his eyes bloodshot, his hair dank about his brow, conscious of
nothing but the mad, rollicking rhythm. Nobody molested him;
those he met gave him the full width of the road. A strange
picture they presented, the man and the troop horse. Some one
recognized the trappings of the horse; half an hour later it was
known throughout the city that the king's army had been defeated
and that Madame was approaching. Students began their
depredations. They built bonfires. They raided the office of the
official paper, and destroyed the presses and type. Later they
marched around the Hohenstaufenplatz, yelling and singing.
Once a gendarme tried to stop Maurice and inquire into his
business. The inquisition was abruptly ended by a cut from the
madman's sword. The gendarme took to his legs. Maurice continued,
and the Mecklenberg tramped on after him. Into the Konigstrasse
they turned. At this time, before the news was known, the street
was deserted. Up the center of it the man went, his saber
scraping along the asphalt, the horse always following.
Voici le sabre de mon pere! Tu vas le mettre a ton cote! Apres
la victoire, j'espere Te revoir en bonne sante. . . . .
The street lamps swayed; sometimes a dozen revolved on one post,
and Maurice would stop long enough to laugh. How easy it was to
walk! All he had to do was to lift a foot, and the pavement
would rise to meet it. The moon, standing high behind him, cast
a long, weird shadow, and he staggered after it and cut at it
with the saber. It was only when he saw the lights of the royal
palace and the great globes on the gate posts that sanity
returned. This sanity was of short duration.
"To the palace!" he cried; "to the palace! To warn her!" And he
stumbled against the gates, still calling, "To the palace! To
The cuirassiers who had been left behind to protect the inmates
of the palace, were first aroused by the yelling and singing of
the students. They rushed out of the guard room and came running
to the gates, which they opened. The body of a man rolled inside.
They stopped and examined him; the uniform was theirs. The face
they looked into was that of the handsome young foreigner who,
that day, had gone forth from the city, a gay and gallant figure,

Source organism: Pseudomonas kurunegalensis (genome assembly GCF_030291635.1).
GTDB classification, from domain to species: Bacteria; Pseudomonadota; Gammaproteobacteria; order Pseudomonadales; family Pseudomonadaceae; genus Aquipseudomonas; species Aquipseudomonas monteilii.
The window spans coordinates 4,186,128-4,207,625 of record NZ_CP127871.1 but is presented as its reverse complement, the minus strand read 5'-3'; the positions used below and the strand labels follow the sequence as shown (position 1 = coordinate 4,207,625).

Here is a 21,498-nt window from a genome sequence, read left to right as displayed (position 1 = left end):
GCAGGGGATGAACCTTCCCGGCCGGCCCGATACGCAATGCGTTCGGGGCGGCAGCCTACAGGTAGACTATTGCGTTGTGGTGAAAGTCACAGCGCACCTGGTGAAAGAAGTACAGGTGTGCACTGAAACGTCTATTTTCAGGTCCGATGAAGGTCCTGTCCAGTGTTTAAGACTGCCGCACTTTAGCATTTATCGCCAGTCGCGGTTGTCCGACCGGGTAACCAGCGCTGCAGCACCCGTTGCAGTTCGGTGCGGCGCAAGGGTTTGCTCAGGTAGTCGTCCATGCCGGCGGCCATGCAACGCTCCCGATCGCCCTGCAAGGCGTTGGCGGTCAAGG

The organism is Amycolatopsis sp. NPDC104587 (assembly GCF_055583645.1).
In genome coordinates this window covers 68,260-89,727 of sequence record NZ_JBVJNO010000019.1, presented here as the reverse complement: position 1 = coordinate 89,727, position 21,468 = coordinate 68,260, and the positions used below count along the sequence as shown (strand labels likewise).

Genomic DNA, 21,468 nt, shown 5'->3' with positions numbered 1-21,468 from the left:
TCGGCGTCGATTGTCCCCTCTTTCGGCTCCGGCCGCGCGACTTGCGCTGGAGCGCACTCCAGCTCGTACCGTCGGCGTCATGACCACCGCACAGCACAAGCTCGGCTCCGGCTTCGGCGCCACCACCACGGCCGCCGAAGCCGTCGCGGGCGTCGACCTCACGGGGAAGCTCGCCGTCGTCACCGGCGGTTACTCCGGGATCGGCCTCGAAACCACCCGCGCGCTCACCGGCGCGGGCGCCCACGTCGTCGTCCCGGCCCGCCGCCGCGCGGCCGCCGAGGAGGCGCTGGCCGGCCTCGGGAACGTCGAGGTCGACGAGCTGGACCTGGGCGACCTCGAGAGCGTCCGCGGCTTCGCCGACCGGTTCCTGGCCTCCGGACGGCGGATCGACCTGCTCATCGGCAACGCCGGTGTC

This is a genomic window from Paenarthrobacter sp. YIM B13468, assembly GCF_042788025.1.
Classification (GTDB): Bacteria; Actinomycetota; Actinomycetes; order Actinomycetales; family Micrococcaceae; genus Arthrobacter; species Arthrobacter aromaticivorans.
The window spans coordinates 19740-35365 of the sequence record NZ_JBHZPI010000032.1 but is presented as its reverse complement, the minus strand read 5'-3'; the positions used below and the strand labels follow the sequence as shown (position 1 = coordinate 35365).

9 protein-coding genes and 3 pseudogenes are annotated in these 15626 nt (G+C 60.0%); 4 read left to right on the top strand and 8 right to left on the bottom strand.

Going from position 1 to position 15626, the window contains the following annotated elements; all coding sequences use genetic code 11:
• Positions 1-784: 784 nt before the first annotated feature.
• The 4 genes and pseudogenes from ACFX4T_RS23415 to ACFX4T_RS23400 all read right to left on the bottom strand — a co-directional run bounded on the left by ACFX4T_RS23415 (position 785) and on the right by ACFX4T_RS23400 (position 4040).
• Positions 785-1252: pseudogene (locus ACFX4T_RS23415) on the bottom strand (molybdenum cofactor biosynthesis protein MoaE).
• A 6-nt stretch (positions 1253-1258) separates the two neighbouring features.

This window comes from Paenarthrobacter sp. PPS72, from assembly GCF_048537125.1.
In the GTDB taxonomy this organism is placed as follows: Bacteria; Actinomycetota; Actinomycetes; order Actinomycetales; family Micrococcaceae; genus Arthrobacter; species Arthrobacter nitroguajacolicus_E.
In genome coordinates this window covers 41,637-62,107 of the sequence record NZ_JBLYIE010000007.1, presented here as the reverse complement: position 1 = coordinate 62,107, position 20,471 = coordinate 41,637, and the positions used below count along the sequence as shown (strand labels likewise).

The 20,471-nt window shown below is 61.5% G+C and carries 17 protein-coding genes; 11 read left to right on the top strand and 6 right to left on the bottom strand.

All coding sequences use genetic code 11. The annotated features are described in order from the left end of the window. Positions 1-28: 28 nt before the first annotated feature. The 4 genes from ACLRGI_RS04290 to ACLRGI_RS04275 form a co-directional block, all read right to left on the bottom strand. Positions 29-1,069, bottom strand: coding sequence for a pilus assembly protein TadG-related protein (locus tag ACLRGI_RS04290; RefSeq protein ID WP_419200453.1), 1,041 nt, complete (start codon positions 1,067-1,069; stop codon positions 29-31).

who sat his horse so well that he earned their admiration. What
could this mean? And where were the others? Had there been a
"Run back to the guard room, one of you, and fetch some brandy.
He lives." And Lieutenant Scharfenstein took his hand from the
insensible man's heart. Pulsation was there, but weak and
intermittent. "Sergeant, take ten men and clear the square. If
they refuse to leave, kill! Madame is not yet queen by any means."
The men scattered. One soon returned with the brandy.
Scharfenstein moistened the wounded man's lips and placed his
palm under the nose. Shortly Maurice opened his eyes, his half-
"To the palace!" he said, "to the palace--Ah!" He saw the faces
staring down at him. He struggled. Instinctively they all stood
back. What seemed incredible to them, he got to his knees, from
his knees to his feet, and propped himself against a gate post.
"Your life or mine!" he cried. "Come on; a man can die but once!"
He lunged, and again they retreated. He laughed. "It was a
good fight!" He reeled off toward the palace steps. They did not
hinder him, but they followed, expecting each moment to see him
fall. But, he fell not. One by one he mounted the steps,
steadying himself with the saber. He gained the landing, once
more steadied himself, and vanished into the palace.
"He is out of his head!" cried Scharfenstein, rushing up the
steps. "God knows what has happened!"
He was in time to see Maurice lurch into the arms of Captain von
Mitter, who had barred the way to the private apartments.
"Carewe! . . . What has happened? God's name, you are soaked in
blood!" Von Mitter held Maurice at arm's length. "A battle?"
"Aye, a battle; one man is dead and another soon will be!" A
transient lucidity beamed in Maurice's eyes. "We were betrayed
by the native troops; they ran to meet Madame. . . . Marshal
Kampf, Prince Frederick, and the cuirassiers are prisoners. . . .
I escaped. Beauvais, gave chase. . . . Wanted to kill me. . . .
He gave me this. I ran him through the throat. . . . Knew him
in South America. . . . He's dead! Inform the archbishop and her
Highness that Madame is nearing the city. The king--"
"Hush!" said von Mitter, with a finger on his lip; "hush! The
king died at six o'clock. God rest his soul!" He crossed himself.
"A disgraceful day! Curse the scheming woman, could she not let
us bury him in peace? Prince Frederick's father refused to send
"I am dying," said Maurice with a sob. "Let me lie down
somewhere; if I fall I am a dead man." After a pause: "Take me
into the throne room. I shall last till Madame comes. Let her
find me there. . . . The brandy!"
Scharfenstein held the flask to the sufferer's lips.
"The throne room?" repeated von Mitter, surprised at this
strange request. "Well, why not? For what is a throne when there
is no king to sit on it? You will not die, my friend, though the
cut is a nasty one. What is an arm? Life is worth a thousand of
them! Quick! help me with him, Max!" for Maurice was reaching
blindly toward him.
The three troopers who had followed Scharfenstein came up, and
the five of them managed to carry Maurice into the throne room,
and deposit him on the cushions at the foot of the dais. There
they left him.
"Bad!" said von Mitter, as he came limping out into the corridor.
"And he made such a brave show when he left here this afternoon.